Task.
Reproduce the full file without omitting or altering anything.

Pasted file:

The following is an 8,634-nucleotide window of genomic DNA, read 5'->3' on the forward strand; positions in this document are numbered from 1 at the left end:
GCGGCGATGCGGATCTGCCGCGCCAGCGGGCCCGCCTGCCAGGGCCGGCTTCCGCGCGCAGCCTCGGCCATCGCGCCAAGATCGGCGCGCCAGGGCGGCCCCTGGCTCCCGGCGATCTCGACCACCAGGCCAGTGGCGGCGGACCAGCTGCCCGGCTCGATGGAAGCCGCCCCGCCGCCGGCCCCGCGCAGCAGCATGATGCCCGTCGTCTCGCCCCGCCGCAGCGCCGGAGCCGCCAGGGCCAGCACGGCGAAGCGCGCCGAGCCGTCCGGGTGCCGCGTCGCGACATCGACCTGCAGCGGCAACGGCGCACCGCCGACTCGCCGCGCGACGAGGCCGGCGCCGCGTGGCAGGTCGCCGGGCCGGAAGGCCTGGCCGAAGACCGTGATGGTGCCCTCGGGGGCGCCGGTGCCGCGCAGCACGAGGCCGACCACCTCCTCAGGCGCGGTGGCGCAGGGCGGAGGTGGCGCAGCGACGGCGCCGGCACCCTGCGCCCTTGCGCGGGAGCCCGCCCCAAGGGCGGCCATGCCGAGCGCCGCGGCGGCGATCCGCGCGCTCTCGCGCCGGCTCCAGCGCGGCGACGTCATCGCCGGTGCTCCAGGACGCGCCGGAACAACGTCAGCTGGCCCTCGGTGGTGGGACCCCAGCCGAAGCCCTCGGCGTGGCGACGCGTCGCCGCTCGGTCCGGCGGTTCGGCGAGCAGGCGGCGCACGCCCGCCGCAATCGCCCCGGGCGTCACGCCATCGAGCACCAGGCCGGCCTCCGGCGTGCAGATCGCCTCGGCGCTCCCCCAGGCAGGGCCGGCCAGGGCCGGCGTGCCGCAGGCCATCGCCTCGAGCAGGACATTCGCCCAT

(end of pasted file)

The following is an 8,634-nucleotide window of genomic DNA, read 5'->3' on the forward strand; positions in this document are numbered from 1 at the left end:
GCGGCGATGCGGATCTGCCGCGCCAGCGGGCCCGCCTGCCAGGGCCGGCTTCCGCGCGCAGCCTCGGCCATCGCGCCAAGATCGGCGCGCCAGGGCGGCCCCTGGCTCCCGGCGATCTCGACCACCAGGCCAGTGGCGGCGGACCAGCTGCCCGGCTCGATGGAAGCCGCCCCGCCGCCGGCCCCGCGCAGCAGCATGATGCCCGTCGTCTCGCCCCGCCGCAGCGCCGGAGCCGCCAGGGCCAGCACGGCGAAGCGCGCCGAGCCGTCCGGGTGCCGCGTCGCGACATCGACCTGCAGCGGCAACGGCGCACCGCCGACTCGCCGCGCGACGAGGCCGGCGCCGCGTGGCAGGTCGCCGGGCCGGAAGGCCTGGCCGAAGACCGTGATGGTGCCCTCGGGGGCGCCGGTGCCGCGCAGCACGAGGCCGACCACCTCCTCAGGCGCGGTGGCGCAGGGCGGAGGTGGCGCAGCGACGGCGCCGGCACCCTGCGCCCTTGCGCGGGAGCCCGCCCCAAGGGCGGCCATGCCGAGCGCCGCGGCGGCGATCCGCGCGCTCTCGCGCCGGCTCCAGCGCGGCGACGTCATCGCCGGTGCTCCAGGACGCGCCGGAACAACGTCAGCTGGCCCTCGGTGGTGGGACCCCAGCCGAAGCCCTCGGCGTGGCGACGCGTCGCCGCTCGGTCCGGCGGTTCGGCGAGCAGGCGGCGCACGCCCGCCGCAATCGCCCCGGGCGTCACGCCATCGAGCACCAGGCCGGCCTCCGGCGTGCAGATCGCCTCGGCGCTCCCCCAGGCAGGGCCGGCCAGGGCCGGCGTGCCGCAGGCCATCGCCTCGAGCAGGACATTCGCCCAT